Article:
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Do you go on Pinterest?


I do.


I am often inspired to try new gardening ideas or new recipes that I find.


Some of the gardening ideas are good and some frankly, aren’t.


The same goes for trying new recipes.  Some of my favorite new recipes come from Pinterest.  But, it seems that about 1/2 of them don’t turn out that great.


Still, I enjoy Pinterest and have ‘pinned’ some of my favorites on my own Pinterest page.

However, there are some ‘pins’ that aren’t any fun at all.

Yesterday, I shared with you about my son’s hand surgery.

This is what his hand looked like afterward…



He has 3 pins going through his thumb and he has a huge cast/bandage covering it all up.

I hurts me just to look at this x-ray photo.


Kai came through the surgery quite well and his pain medications seem to be handling the worst of the pain.

Thank you all for your kind wishes and support for Kai – I appreciate it so much!

Life has been quite busy, which has kept me out of the garden much of the time.


Of course, the with the hot temperatures of summer, I probably wouldn’t be spending a lot of time outdoors, regardless of how busy I have been.


I did spend some time weeding my vegetable garden last week and checking on how large my white pumpkin is growing.  However, that will probably be that last time that I do any work there for at least a week.


When I look back at the past 5 weeks, I realize how little I have been in my garden, which makes me grateful that I have a landscape filled with beautiful, fuss-free plants.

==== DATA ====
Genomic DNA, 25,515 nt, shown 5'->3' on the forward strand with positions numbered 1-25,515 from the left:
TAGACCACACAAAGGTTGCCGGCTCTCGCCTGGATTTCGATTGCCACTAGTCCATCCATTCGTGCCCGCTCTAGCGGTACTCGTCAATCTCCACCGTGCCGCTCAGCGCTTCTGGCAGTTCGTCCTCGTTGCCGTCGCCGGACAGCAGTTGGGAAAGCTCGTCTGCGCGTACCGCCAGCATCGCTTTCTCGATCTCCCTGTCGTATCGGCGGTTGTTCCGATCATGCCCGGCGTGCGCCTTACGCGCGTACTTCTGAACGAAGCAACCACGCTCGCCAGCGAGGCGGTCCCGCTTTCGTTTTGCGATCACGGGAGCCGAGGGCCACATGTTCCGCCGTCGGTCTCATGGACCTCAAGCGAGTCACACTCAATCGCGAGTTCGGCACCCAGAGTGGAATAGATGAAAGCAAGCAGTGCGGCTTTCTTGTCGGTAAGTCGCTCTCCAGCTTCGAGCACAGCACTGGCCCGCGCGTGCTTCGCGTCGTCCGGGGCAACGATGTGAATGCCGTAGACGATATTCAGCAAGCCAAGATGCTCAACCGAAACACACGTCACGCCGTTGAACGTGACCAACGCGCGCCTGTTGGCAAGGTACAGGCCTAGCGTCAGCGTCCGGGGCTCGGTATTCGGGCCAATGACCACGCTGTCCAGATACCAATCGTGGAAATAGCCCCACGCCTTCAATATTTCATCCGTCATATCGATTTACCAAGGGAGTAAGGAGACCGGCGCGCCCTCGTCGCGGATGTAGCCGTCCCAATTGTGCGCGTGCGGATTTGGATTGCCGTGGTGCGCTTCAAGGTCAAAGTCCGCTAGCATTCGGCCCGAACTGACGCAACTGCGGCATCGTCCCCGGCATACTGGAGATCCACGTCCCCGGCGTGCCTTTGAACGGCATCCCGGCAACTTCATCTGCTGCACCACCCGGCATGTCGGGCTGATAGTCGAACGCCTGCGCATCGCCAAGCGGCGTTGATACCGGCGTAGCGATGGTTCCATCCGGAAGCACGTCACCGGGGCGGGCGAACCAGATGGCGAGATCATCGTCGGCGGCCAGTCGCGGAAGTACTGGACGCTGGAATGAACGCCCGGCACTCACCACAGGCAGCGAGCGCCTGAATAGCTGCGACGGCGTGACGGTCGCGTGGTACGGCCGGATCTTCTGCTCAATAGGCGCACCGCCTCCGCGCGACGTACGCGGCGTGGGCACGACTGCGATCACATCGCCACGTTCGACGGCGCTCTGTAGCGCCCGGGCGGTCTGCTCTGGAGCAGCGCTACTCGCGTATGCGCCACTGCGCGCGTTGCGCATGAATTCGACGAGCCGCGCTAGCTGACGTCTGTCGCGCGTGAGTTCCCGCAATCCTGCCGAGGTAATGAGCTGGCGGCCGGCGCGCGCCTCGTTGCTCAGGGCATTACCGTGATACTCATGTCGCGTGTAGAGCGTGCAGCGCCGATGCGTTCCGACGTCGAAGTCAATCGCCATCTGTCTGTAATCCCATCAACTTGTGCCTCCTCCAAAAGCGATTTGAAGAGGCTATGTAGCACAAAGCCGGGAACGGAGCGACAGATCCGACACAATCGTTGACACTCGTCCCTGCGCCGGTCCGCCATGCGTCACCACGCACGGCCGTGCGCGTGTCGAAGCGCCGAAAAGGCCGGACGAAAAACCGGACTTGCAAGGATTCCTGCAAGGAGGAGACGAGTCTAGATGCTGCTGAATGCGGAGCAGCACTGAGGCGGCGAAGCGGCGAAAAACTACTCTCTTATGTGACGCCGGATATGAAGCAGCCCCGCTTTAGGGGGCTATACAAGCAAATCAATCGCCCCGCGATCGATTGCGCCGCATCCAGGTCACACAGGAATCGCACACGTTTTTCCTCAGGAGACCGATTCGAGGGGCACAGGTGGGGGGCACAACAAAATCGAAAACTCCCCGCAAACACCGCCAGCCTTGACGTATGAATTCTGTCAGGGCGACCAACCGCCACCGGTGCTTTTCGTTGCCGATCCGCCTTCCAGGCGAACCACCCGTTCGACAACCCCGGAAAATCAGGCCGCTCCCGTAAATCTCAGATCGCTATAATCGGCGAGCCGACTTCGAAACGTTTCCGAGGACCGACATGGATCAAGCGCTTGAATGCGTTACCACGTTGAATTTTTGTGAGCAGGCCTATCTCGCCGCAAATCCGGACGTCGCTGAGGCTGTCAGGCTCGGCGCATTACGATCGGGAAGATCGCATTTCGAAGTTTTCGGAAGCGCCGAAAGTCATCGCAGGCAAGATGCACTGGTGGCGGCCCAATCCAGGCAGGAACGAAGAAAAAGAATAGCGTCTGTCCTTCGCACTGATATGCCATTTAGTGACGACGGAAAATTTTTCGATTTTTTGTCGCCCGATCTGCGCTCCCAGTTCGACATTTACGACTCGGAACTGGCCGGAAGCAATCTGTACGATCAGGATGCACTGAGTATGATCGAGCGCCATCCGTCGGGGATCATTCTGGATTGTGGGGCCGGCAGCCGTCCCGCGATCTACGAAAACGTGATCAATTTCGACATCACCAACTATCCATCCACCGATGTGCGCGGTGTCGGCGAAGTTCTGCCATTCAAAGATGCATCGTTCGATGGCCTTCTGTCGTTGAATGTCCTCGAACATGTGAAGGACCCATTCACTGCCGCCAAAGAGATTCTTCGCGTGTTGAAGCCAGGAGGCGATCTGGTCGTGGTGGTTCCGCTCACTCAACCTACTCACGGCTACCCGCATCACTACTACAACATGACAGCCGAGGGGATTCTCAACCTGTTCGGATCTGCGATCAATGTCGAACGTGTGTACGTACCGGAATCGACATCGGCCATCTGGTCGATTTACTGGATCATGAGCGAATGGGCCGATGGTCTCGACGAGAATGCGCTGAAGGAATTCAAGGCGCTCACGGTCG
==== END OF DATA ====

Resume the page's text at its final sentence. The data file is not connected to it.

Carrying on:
My second-oldest daughter, Rachele, surprised her brother by coming home for his birthday in late May.

Rachele is in the Navy and is stationed in California.  She enjoys what she does there, but I don’t get to see her near enough.

Enjoying Mackinac Island

The beginning of June, I embarked upon a road trip through the upper midwest with my mother (our fourth road trip).


A week after returning from our road trip, I hit the road again with my family on our annual sojourn to the cool pines of Williams, Arizona.  A bonus was that my daughter Rachele was able to come back out and come with us!

My sister, me and my granddaughter, Lily.

Along with my sisters, brother and their families, we all have a great time staying in several small cabins nestled into the woods.

I had a great time with my kids, sisters and my granddaughter, Lily.

My son, Kai

My daughter, Gracie

We spent time strolling along Route 66 and enjoying ice-cream at our favorite restaurant, Twisters in Williams.  Nights were filled with board games including a particularly competitive game of Scrabble between me and my son-in-law – he won 🙁

Today, I confess to feeling a bit glum.  Rachele left today after spending 2 wonderful weeks at home.

Kai with his niece, Lily.

Tomorrow, my son Kai goes in for another surgery.  This will be his 8th or 9th (I’ve lost count) surgery overall. 

However, unlike most of his previous surgeries, this one won’t be for his hip – it will be done on his left hand.  The doctor will be fusing his thumb joint and performing a tendon replacement.

We are hoping that the recovery from this surgery won’t be as difficult as those experienced after hip surgeries that leave him wheel-chair bound for weeks.  

Kai will have to wear a cast for several weeks though.  But, he is a tough kid and it is likely that this surgery will be a piece of cake compared to most of his previous surgeries.

You can read more about Kai and his remarkable story, here, if you like.

My garden should do just fine without me for a while.  It has been enjoying the arrival of our monsoon season and the increased humidity.

I hope you are enjoying your summer.  I’d love to hear about what you have been doing!



Can you tell what is wrong with this Mesquite tree?


This tree has mistletoe growing in it.

Can you see it?